We will likely need to find a way to lessen the effects of these accumulated particles, similar to how we are currently needing to lessen sonic booms resulting from going supersonic. Otherwise, the dangers would really limit where you could come out of warp.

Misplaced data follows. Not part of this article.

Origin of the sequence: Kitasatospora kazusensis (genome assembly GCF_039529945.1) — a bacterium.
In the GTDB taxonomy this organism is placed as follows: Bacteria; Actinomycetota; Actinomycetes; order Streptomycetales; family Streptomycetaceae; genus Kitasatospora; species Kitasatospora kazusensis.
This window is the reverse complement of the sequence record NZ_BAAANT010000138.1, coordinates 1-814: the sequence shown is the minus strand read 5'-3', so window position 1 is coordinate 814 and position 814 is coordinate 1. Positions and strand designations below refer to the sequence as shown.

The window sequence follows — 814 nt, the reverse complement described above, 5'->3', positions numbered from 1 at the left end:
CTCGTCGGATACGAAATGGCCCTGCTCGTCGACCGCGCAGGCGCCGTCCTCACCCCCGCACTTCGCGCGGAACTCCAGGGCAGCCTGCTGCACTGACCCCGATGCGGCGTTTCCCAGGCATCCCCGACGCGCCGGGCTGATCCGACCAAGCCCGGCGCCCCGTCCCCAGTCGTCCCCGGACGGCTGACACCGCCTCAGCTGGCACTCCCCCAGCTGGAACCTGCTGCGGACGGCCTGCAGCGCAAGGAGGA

Not really, because most of space is empty, well, space. That's why it's called that. Fiction portrays it as being cluttered on a scale that reflects our Earthbound experiences, but that's absolute malarkey. In reality, it's immensely empty beyond our ability to comprehend. The only way you're likely to hit anything in space is if you're deliberately aiming at it. If you come out of warp inside a populated star system, then, okay, there is a small but nonzero chance of hitting an inhabited planet, space station, or something, but then the best option is to come out of warp at an angle to it, or pointing away from the orbital plane where most of its objects would be found. So it's a manageable risk, as much as any collision risk in space is manageable.